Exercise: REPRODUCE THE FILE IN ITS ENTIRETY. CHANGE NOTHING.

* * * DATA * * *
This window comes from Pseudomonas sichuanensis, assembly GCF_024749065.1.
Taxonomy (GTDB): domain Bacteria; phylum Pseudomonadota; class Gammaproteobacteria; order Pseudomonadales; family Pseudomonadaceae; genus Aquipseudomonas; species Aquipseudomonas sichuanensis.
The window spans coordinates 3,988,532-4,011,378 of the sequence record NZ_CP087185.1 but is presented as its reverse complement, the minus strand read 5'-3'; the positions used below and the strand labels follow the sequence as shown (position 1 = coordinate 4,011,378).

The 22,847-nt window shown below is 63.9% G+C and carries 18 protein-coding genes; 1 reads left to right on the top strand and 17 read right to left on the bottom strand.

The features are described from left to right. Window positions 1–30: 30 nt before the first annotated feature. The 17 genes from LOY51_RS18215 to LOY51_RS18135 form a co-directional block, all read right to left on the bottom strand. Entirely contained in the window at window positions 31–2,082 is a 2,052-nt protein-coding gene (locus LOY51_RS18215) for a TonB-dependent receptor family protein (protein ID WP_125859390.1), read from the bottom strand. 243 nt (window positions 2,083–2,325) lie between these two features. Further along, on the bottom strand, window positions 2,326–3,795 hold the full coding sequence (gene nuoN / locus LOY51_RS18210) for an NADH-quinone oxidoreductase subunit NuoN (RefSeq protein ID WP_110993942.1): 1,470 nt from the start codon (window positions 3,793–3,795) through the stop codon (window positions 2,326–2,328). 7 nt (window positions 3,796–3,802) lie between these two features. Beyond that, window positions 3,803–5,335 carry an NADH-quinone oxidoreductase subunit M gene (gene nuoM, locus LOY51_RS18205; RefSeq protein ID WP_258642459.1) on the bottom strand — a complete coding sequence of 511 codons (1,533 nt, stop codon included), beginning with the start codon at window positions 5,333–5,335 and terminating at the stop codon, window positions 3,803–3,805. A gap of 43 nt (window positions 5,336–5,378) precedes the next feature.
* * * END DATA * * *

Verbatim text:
This window comes from Pseudomonas sichuanensis, assembly GCF_024749065.1.
Taxonomy (GTDB): domain Bacteria; phylum Pseudomonadota; class Gammaproteobacteria; order Pseudomonadales; family Pseudomonadaceae; genus Aquipseudomonas; species Aquipseudomonas sichuanensis.
The window spans coordinates 3,988,532-4,011,378 of the sequence record NZ_CP087185.1 but is presented as its reverse complement, the minus strand read 5'-3'; the positions used below and the strand labels follow the sequence as shown (position 1 = coordinate 4,011,378).

The 22,847-nt window shown below is 63.9% G+C and carries 18 protein-coding genes; 1 reads left to right on the top strand and 17 read right to left on the bottom strand.

The features are described from left to right. Window positions 1–30: 30 nt before the first annotated feature. The 17 genes from LOY51_RS18215 to LOY51_RS18135 form a co-directional block, all read right to left on the bottom strand. Entirely contained in the window at window positions 31–2,082 is a 2,052-nt protein-coding gene (locus LOY51_RS18215) for a TonB-dependent receptor family protein (protein ID WP_125859390.1), read from the bottom strand. 243 nt (window positions 2,083–2,325) lie between these two features. Further along, on the bottom strand, window positions 2,326–3,795 hold the full coding sequence (gene nuoN / locus LOY51_RS18210) for an NADH-quinone oxidoreductase subunit NuoN (RefSeq protein ID WP_110993942.1): 1,470 nt from the start codon (window positions 3,793–3,795) through the stop codon (window positions 2,326–2,328). 7 nt (window positions 3,796–3,802) lie between these two features. Beyond that, window positions 3,803–5,335 carry an NADH-quinone oxidoreductase subunit M gene (gene nuoM, locus LOY51_RS18205; RefSeq protein ID WP_258642459.1) on the bottom strand — a complete coding sequence of 511 codons (1,533 nt, stop codon included), beginning with the start codon at window positions 5,333–5,335 and terminating at the stop codon, window positions 3,803–3,805. A gap of 43 nt (window positions 5,336–5,378) precedes the next feature.